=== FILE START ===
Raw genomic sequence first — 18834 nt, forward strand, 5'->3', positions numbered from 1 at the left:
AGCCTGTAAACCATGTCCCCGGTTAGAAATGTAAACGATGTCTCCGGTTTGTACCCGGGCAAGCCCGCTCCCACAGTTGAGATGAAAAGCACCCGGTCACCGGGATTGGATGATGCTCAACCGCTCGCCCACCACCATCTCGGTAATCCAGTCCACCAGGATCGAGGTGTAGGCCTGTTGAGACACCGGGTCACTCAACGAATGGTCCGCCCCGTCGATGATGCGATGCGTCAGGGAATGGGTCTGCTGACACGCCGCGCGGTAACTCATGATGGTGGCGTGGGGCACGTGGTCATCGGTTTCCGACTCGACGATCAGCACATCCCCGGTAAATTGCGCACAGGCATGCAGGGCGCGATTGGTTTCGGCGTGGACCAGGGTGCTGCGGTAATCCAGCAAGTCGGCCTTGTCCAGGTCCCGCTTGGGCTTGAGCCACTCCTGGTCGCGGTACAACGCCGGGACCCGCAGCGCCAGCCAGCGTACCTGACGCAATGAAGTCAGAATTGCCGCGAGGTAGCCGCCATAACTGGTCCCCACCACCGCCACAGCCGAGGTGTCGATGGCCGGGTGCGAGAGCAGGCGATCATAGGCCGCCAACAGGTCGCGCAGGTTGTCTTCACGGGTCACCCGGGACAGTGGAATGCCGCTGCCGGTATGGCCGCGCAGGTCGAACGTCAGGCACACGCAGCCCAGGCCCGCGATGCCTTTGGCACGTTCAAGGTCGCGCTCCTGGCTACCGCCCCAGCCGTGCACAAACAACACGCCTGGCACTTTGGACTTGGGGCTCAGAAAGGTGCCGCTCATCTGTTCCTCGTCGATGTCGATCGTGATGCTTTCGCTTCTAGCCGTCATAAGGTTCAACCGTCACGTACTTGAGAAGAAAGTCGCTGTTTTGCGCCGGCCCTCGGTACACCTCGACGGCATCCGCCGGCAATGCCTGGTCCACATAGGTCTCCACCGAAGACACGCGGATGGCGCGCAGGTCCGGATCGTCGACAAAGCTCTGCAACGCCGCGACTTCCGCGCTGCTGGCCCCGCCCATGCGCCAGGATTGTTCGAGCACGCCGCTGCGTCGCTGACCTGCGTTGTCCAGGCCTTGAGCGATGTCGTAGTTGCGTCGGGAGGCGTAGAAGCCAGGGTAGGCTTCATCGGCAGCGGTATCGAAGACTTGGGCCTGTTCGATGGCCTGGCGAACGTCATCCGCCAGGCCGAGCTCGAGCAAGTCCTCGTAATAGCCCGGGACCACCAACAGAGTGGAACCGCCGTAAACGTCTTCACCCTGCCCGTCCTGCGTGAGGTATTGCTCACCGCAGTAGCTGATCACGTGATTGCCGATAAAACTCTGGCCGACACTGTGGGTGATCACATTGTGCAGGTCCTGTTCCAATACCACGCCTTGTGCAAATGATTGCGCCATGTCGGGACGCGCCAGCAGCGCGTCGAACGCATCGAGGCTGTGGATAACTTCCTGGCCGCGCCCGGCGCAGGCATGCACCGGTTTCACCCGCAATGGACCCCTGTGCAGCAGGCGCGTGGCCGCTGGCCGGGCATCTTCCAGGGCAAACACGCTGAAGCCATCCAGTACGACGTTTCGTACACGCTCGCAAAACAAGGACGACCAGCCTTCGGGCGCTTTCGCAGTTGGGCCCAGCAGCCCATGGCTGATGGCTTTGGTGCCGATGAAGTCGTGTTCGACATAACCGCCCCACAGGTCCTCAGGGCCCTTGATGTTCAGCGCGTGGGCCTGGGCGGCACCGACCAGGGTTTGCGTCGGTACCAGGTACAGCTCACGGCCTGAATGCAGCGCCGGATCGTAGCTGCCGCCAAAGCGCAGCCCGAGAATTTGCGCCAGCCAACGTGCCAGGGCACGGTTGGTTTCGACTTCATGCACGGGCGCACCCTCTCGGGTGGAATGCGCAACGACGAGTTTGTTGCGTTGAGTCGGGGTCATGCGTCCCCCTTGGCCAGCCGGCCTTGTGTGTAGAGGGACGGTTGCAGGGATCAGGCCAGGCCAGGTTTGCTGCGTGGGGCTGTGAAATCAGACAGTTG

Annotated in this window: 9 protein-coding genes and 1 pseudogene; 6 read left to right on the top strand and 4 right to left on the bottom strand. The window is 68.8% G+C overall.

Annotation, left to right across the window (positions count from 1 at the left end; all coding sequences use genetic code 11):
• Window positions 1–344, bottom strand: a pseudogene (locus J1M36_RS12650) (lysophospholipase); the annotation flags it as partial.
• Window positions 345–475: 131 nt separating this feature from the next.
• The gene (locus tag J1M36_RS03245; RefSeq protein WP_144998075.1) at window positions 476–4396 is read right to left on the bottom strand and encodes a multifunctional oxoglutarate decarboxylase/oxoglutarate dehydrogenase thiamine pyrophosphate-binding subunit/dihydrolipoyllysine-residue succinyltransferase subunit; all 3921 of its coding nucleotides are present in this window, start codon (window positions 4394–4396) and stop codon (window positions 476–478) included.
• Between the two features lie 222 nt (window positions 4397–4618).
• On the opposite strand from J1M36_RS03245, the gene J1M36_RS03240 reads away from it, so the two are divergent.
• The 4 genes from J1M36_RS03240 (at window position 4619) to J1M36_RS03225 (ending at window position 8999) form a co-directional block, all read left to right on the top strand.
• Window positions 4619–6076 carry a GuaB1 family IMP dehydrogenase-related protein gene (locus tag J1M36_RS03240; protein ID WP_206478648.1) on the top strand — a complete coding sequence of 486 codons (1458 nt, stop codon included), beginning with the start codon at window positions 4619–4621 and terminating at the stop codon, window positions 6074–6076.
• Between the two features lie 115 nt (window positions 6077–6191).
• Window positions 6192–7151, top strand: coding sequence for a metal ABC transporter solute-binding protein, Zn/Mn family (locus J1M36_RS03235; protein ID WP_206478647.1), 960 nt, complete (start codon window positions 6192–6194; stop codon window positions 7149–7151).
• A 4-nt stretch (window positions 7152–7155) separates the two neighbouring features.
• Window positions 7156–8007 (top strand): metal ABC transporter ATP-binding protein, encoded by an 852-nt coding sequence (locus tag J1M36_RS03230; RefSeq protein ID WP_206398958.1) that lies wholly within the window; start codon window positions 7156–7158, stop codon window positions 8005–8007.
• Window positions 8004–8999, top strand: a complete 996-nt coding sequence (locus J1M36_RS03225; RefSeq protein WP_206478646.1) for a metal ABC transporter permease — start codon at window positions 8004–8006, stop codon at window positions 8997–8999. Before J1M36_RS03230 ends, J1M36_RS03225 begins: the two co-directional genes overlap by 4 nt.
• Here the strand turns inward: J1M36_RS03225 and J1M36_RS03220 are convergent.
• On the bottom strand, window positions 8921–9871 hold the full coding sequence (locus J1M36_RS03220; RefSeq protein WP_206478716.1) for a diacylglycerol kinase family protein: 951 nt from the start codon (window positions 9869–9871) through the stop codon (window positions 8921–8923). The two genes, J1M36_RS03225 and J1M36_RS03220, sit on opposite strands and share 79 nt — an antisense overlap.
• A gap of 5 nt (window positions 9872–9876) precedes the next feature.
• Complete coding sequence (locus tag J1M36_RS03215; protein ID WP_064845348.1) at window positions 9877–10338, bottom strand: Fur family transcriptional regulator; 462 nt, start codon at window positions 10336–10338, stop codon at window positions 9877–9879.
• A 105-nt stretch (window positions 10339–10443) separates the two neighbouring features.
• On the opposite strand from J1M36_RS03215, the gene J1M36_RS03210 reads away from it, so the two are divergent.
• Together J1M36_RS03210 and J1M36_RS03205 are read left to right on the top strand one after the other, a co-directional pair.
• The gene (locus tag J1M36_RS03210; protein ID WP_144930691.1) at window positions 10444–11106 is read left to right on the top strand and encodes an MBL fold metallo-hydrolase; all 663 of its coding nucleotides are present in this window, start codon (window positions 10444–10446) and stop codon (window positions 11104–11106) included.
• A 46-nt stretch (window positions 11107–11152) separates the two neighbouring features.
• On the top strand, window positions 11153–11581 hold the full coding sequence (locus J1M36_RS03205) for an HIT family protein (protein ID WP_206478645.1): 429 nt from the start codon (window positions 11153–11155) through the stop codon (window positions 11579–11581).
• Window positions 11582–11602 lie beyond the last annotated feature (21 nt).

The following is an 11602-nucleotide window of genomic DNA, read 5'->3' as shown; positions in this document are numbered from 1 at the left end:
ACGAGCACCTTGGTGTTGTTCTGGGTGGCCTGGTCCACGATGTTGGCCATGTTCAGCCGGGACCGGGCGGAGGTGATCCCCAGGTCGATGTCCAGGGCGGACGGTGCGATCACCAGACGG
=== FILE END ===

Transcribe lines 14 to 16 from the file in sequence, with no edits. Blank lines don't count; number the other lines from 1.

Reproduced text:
• A 4-nt stretch (window positions 7152–7155) separates the two neighbouring features.
• Window positions 7156–8007 (top strand): metal ABC transporter ATP-binding protein, encoded by an 852-nt coding sequence (locus tag J1M36_RS03230; RefSeq protein ID WP_206398958.1) that lies wholly within the window; start codon window positions 7156–7158, stop codon window positions 8005–8007.
• Window positions 8004–8999, top strand: a complete 996-nt coding sequence (locus J1M36_RS03225; RefSeq protein WP_206478646.1) for a metal ABC transporter permease — start codon at window positions 8004–8006, stop codon at window positions 8997–8999. Before J1M36_RS03230 ends, J1M36_RS03225 begins: the two co-directional genes overlap by 4 nt.